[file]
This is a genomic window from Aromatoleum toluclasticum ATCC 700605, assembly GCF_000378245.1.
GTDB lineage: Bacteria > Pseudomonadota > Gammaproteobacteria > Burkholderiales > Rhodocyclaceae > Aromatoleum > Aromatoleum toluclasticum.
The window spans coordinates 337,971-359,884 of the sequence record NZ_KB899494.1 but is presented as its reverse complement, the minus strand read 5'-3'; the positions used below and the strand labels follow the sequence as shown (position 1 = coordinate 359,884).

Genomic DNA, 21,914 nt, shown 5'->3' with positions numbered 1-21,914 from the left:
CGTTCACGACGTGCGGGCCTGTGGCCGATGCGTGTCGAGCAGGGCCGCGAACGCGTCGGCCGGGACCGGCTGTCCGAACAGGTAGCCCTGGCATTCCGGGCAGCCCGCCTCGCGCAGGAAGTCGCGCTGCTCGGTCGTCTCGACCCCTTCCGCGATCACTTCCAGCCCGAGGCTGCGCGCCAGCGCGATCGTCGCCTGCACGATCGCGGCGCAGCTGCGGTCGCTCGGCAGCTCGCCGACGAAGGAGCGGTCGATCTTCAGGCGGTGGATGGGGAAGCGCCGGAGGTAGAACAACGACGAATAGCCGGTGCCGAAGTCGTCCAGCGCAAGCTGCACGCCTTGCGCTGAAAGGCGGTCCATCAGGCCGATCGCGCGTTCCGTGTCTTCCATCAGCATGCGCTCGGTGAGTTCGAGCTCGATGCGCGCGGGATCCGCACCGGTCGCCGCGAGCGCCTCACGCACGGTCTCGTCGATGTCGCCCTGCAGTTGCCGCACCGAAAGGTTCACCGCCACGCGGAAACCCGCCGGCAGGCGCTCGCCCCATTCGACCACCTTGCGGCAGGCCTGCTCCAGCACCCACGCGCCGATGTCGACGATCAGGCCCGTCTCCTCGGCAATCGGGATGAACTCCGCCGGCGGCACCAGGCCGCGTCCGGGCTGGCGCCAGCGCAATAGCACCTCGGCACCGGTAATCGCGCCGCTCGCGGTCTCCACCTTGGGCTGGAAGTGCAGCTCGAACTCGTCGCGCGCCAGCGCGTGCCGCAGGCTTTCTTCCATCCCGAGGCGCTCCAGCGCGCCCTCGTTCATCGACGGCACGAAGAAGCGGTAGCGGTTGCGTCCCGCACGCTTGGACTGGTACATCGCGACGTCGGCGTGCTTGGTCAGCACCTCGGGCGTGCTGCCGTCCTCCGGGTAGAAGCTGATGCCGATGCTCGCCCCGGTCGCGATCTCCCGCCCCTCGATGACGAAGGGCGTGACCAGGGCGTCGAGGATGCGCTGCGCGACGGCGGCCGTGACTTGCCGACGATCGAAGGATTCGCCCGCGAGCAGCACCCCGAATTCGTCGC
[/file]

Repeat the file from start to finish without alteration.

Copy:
This is a genomic window from Aromatoleum toluclasticum ATCC 700605, assembly GCF_000378245.1.
GTDB lineage: Bacteria > Pseudomonadota > Gammaproteobacteria > Burkholderiales > Rhodocyclaceae > Aromatoleum > Aromatoleum toluclasticum.
The window spans coordinates 337,971-359,884 of the sequence record NZ_KB899494.1 but is presented as its reverse complement, the minus strand read 5'-3'; the positions used below and the strand labels follow the sequence as shown (position 1 = coordinate 359,884).

Genomic DNA, 21,914 nt, shown 5'->3' with positions numbered 1-21,914 from the left:
CGTTCACGACGTGCGGGCCTGTGGCCGATGCGTGTCGAGCAGGGCCGCGAACGCGTCGGCCGGGACCGGCTGTCCGAACAGGTAGCCCTGGCATTCCGGGCAGCCCGCCTCGCGCAGGAAGTCGCGCTGCTCGGTCGTCTCGACCCCTTCCGCGATCACTTCCAGCCCGAGGCTGCGCGCCAGCGCGATCGTCGCCTGCACGATCGCGGCGCAGCTGCGGTCGCTCGGCAGCTCGCCGACGAAGGAGCGGTCGATCTTCAGGCGGTGGATGGGGAAGCGCCGGAGGTAGAACAACGACGAATAGCCGGTGCCGAAGTCGTCCAGCGCAAGCTGCACGCCTTGCGCTGAAAGGCGGTCCATCAGGCCGATCGCGCGTTCCGTGTCTTCCATCAGCATGCGCTCGGTGAGTTCGAGCTCGATGCGCGCGGGATCCGCACCGGTCGCCGCGAGCGCCTCACGCACGGTCTCGTCGATGTCGCCCTGCAGTTGCCGCACCGAAAGGTTCACCGCCACGCGGAAACCCGCCGGCAGGCGCTCGCCCCATTCGACCACCTTGCGGCAGGCCTGCTCCAGCACCCACGCGCCGATGTCGACGATCAGGCCCGTCTCCTCGGCAATCGGGATGAACTCCGCCGGCGGCACCAGGCCGCGTCCGGGCTGGCGCCAGCGCAATAGCACCTCGGCACCGGTAATCGCGCCGCTCGCGGTCTCCACCTTGGGCTGGAAGTGCAGCTCGAACTCGTCGCGCGCCAGCGCGTGCCGCAGGCTTTCTTCCATCCCGAGGCGCTCCAGCGCGCCCTCGTTCATCGACGGCACGAAGAAGCGGTAGCGGTTGCGTCCCGCACGCTTGGACTGGTACATCGCGACGTCGGCGTGCTTGGTCAGCACCTCGGGCGTGCTGCCGTCCTCCGGGTAGAAGCTGATGCCGATGCTCGCCCCGGTCGCGATCTCCCGCCCCTCGATGACGAAGGGCGTGACCAGGGCGTCGAGGATGCGCTGCGCGACGGCGGCCGTGACTTGCCGACGATCGAAGGATTCGCCCGCGAGCAGCACCCCGAATTCGTCGC